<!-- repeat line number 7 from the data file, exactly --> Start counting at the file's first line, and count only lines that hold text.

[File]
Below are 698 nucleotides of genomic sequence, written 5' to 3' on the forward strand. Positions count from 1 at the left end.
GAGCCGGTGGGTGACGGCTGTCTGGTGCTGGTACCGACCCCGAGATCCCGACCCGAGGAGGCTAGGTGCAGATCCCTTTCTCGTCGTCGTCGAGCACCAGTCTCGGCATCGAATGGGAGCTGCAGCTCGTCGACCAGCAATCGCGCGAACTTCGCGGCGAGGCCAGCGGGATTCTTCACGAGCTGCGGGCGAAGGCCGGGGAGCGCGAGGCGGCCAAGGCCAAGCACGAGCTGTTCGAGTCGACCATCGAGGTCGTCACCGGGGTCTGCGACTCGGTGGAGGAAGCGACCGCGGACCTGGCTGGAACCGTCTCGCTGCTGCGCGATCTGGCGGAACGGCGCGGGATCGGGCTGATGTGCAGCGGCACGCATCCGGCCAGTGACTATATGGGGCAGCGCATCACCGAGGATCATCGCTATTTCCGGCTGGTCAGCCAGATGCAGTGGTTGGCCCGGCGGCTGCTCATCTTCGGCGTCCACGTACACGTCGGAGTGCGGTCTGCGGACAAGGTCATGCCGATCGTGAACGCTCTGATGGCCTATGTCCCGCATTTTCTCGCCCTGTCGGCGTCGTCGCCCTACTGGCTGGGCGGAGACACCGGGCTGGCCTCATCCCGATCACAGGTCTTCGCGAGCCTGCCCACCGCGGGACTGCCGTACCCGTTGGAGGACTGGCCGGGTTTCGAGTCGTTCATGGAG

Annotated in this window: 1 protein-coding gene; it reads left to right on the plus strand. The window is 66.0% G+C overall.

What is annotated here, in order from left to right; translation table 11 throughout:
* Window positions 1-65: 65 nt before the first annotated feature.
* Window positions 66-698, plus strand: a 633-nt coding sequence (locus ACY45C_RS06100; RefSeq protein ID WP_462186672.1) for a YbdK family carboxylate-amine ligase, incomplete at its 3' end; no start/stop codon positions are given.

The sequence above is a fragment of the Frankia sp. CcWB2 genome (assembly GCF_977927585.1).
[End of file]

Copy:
The sequence above is a fragment of the Frankia sp. CcWB2 genome (assembly GCF_977927585.1).